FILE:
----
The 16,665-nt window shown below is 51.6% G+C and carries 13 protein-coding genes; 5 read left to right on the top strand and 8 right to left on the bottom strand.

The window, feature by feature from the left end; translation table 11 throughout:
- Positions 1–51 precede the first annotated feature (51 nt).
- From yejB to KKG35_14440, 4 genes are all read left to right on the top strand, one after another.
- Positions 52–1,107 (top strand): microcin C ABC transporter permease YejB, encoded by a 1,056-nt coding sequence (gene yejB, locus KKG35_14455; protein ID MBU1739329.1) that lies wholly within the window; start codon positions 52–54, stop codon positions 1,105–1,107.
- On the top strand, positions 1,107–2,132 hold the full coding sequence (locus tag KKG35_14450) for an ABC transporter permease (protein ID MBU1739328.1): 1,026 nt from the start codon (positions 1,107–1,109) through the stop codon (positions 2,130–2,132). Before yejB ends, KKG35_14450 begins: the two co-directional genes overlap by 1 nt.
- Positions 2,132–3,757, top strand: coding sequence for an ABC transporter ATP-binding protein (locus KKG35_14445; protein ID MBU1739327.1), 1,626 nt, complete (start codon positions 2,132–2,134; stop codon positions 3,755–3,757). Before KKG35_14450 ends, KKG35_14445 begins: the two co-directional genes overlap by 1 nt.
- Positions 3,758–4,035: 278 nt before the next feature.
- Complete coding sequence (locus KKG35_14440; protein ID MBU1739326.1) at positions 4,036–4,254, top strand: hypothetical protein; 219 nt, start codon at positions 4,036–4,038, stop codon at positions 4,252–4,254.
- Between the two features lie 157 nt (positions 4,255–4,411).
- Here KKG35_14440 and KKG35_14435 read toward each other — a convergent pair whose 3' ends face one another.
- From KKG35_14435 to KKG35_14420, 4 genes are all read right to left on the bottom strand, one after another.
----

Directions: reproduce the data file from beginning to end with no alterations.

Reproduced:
The 16,665-nt window shown below is 51.6% G+C and carries 13 protein-coding genes; 5 read left to right on the top strand and 8 right to left on the bottom strand.

The window, feature by feature from the left end; translation table 11 throughout:
- Positions 1–51 precede the first annotated feature (51 nt).
- From yejB to KKG35_14440, 4 genes are all read left to right on the top strand, one after another.
- Positions 52–1,107 (top strand): microcin C ABC transporter permease YejB, encoded by a 1,056-nt coding sequence (gene yejB, locus KKG35_14455; protein ID MBU1739329.1) that lies wholly within the window; start codon positions 52–54, stop codon positions 1,105–1,107.
- On the top strand, positions 1,107–2,132 hold the full coding sequence (locus tag KKG35_14450) for an ABC transporter permease (protein ID MBU1739328.1): 1,026 nt from the start codon (positions 1,107–1,109) through the stop codon (positions 2,130–2,132). Before yejB ends, KKG35_14450 begins: the two co-directional genes overlap by 1 nt.
- Positions 2,132–3,757, top strand: coding sequence for an ABC transporter ATP-binding protein (locus KKG35_14445; protein ID MBU1739327.1), 1,626 nt, complete (start codon positions 2,132–2,134; stop codon positions 3,755–3,757). Before KKG35_14450 ends, KKG35_14445 begins: the two co-directional genes overlap by 1 nt.
- Positions 3,758–4,035: 278 nt before the next feature.
- Complete coding sequence (locus KKG35_14440; protein ID MBU1739326.1) at positions 4,036–4,254, top strand: hypothetical protein; 219 nt, start codon at positions 4,036–4,038, stop codon at positions 4,252–4,254.
- Between the two features lie 157 nt (positions 4,255–4,411).
- Here KKG35_14440 and KKG35_14435 read toward each other — a convergent pair whose 3' ends face one another.
- From KKG35_14435 to KKG35_14420, 4 genes are all read right to left on the bottom strand, one after another.